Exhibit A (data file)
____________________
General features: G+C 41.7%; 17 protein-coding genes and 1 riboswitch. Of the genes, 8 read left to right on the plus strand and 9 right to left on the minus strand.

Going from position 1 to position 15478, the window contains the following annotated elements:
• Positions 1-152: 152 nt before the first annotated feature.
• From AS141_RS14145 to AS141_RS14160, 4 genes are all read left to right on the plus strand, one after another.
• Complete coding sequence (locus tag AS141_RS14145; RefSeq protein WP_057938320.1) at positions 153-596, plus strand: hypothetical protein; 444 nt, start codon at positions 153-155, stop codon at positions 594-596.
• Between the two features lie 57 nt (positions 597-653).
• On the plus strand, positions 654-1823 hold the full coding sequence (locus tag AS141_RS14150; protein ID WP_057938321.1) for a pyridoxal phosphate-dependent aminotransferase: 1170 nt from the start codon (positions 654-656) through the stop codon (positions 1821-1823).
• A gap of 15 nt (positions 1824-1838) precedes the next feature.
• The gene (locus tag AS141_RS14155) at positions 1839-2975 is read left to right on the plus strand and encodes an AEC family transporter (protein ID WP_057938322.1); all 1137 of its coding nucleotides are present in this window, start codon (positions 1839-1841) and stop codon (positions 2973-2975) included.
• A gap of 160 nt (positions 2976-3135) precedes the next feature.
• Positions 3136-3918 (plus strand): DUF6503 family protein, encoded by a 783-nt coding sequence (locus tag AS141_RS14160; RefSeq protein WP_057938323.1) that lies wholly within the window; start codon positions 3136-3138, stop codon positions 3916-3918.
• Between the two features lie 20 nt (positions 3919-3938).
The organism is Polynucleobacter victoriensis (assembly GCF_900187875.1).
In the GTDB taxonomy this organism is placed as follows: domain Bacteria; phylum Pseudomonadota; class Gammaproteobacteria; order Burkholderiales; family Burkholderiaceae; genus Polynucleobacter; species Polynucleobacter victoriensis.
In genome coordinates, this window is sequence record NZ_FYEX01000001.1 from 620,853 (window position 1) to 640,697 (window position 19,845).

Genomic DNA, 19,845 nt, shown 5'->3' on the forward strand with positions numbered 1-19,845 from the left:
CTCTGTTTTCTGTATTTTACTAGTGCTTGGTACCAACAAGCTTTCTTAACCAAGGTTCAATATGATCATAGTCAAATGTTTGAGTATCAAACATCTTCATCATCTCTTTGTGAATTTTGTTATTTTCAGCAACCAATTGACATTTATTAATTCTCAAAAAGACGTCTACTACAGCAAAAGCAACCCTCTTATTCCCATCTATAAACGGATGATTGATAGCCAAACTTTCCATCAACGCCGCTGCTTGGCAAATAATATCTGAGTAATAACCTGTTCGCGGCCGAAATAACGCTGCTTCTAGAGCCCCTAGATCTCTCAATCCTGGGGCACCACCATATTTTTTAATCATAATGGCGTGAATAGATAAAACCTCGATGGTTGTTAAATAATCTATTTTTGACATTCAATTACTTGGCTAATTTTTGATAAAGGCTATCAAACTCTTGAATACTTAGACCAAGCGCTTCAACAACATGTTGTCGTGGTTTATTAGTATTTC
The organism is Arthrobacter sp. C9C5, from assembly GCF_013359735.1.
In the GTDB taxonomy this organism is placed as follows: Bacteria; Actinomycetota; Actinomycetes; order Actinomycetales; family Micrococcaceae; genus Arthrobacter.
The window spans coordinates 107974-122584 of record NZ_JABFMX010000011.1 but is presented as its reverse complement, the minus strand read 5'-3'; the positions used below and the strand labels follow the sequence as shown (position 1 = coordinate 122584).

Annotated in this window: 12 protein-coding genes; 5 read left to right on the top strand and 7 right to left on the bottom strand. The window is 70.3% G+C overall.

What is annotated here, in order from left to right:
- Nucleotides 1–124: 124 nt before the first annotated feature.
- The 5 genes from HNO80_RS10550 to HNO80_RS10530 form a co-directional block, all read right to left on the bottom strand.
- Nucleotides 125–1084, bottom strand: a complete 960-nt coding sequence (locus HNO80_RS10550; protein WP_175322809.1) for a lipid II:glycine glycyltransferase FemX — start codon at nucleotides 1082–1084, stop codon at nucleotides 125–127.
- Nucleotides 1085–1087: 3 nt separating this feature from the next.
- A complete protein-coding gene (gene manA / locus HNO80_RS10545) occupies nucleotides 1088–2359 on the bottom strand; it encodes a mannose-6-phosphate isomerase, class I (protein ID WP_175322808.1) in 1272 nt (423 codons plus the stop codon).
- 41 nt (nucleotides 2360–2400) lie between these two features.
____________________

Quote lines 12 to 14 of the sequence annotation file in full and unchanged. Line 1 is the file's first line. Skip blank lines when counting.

• Between the two features lie 20 nt (positions 3919-3938).
The organism is Polynucleobacter victoriensis (assembly GCF_900187875.1).
In the GTDB taxonomy this organism is placed as follows: domain Bacteria; phylum Pseudomonadota; class Gammaproteobacteria; order Burkholderiales; family Burkholderiaceae; genus Polynucleobacter; species Polynucleobacter victoriensis.